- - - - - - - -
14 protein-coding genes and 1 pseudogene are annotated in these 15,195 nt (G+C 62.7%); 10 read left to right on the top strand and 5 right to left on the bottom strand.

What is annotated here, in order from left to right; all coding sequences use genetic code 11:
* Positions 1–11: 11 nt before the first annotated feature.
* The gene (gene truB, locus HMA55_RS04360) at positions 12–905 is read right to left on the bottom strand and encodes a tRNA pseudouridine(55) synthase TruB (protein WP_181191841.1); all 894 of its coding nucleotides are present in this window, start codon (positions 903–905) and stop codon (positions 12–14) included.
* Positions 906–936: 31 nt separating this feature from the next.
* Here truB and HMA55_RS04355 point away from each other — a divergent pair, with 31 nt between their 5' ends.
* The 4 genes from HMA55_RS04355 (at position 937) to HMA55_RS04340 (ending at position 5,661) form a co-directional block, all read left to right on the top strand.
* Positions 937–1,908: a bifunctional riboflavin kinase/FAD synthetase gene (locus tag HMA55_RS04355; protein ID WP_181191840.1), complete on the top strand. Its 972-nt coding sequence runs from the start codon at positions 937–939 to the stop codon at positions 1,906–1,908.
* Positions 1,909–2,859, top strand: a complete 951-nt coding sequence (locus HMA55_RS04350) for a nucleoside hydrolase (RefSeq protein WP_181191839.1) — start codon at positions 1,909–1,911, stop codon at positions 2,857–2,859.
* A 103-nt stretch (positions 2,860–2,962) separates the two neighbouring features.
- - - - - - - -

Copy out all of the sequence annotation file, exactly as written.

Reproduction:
14 protein-coding genes and 1 pseudogene are annotated in these 15,195 nt (G+C 62.7%); 10 read left to right on the top strand and 5 right to left on the bottom strand.

What is annotated here, in order from left to right; all coding sequences use genetic code 11:
* Positions 1–11: 11 nt before the first annotated feature.
* The gene (gene truB, locus HMA55_RS04360) at positions 12–905 is read right to left on the bottom strand and encodes a tRNA pseudouridine(55) synthase TruB (protein WP_181191841.1); all 894 of its coding nucleotides are present in this window, start codon (positions 903–905) and stop codon (positions 12–14) included.
* Positions 906–936: 31 nt separating this feature from the next.
* Here truB and HMA55_RS04355 point away from each other — a divergent pair, with 31 nt between their 5' ends.
* The 4 genes from HMA55_RS04355 (at position 937) to HMA55_RS04340 (ending at position 5,661) form a co-directional block, all read left to right on the top strand.
* Positions 937–1,908: a bifunctional riboflavin kinase/FAD synthetase gene (locus tag HMA55_RS04355; protein ID WP_181191840.1), complete on the top strand. Its 972-nt coding sequence runs from the start codon at positions 937–939 to the stop codon at positions 1,906–1,908.
* Positions 1,909–2,859, top strand: a complete 951-nt coding sequence (locus HMA55_RS04350) for a nucleoside hydrolase (RefSeq protein WP_181191839.1) — start codon at positions 1,909–1,911, stop codon at positions 2,857–2,859.
* A 103-nt stretch (positions 2,860–2,962) separates the two neighbouring features.